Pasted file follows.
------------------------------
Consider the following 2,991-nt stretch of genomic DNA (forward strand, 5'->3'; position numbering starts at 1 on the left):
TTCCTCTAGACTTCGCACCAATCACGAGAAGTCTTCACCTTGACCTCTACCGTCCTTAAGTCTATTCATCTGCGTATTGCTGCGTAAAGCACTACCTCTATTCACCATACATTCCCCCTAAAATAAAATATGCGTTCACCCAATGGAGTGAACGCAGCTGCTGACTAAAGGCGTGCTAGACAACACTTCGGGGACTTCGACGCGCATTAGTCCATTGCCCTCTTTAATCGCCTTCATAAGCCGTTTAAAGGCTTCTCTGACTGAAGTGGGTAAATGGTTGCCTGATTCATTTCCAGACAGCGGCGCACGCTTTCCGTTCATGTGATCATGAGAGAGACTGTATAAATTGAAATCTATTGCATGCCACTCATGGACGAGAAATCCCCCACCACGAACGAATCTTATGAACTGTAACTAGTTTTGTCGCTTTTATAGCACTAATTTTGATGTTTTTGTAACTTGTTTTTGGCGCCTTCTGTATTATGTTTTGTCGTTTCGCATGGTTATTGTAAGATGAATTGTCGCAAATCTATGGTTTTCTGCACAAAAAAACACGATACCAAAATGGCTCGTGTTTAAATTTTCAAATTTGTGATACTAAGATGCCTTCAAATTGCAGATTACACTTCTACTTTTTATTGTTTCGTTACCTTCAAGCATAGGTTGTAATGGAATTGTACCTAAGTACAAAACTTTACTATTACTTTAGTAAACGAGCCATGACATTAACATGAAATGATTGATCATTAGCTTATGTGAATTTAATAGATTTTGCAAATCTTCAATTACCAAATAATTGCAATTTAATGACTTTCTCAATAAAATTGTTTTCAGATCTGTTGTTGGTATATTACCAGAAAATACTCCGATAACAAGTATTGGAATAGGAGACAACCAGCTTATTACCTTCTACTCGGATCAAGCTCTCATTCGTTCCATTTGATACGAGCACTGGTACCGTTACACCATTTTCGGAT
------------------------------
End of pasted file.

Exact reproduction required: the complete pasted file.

Consider the following 2,991-nt stretch of genomic DNA (forward strand, 5'->3'; position numbering starts at 1 on the left):
TTCCTCTAGACTTCGCACCAATCACGAGAAGTCTTCACCTTGACCTCTACCGTCCTTAAGTCTATTCATCTGCGTATTGCTGCGTAAAGCACTACCTCTATTCACCATACATTCCCCCTAAAATAAAATATGCGTTCACCCAATGGAGTGAACGCAGCTGCTGACTAAAGGCGTGCTAGACAACACTTCGGGGACTTCGACGCGCATTAGTCCATTGCCCTCTTTAATCGCCTTCATAAGCCGTTTAAAGGCTTCTCTGACTGAAGTGGGTAAATGGTTGCCTGATTCATTTCCAGACAGCGGCGCACGCTTTCCGTTCATGTGATCATGAGAGAGACTGTATAAATTGAAATCTATTGCATGCCACTCATGGACGAGAAATCCCCCACCACGAACGAATCTTATGAACTGTAACTAGTTTTGTCGCTTTTATAGCACTAATTTTGATGTTTTTGTAACTTGTTTTTGGCGCCTTCTGTATTATGTTTTGTCGTTTCGCATGGTTATTGTAAGATGAATTGTCGCAAATCTATGGTTTTCTGCACAAAAAAACACGATACCAAAATGGCTCGTGTTTAAATTTTCAAATTTGTGATACTAAGATGCCTTCAAATTGCAGATTACACTTCTACTTTTTATTGTTTCGTTACCTTCAAGCATAGGTTGTAATGGAATTGTACCTAAGTACAAAACTTTACTATTACTTTAGTAAACGAGCCATGACATTAACATGAAATGATTGATCATTAGCTTATGTGAATTTAATAGATTTTGCAAATCTTCAATTACCAAATAATTGCAATTTAATGACTTTCTCAATAAAATTGTTTTCAGATCTGTTGTTGGTATATTACCAGAAAATACTCCGATAACAAGTATTGGAATAGGAGACAACCAGCTTATTACCTTCTACTCGGATCAAGCTCTCATTCGTTCCATTTGATACGAGCACTGGTACCGTTACACCATTTTCGGAT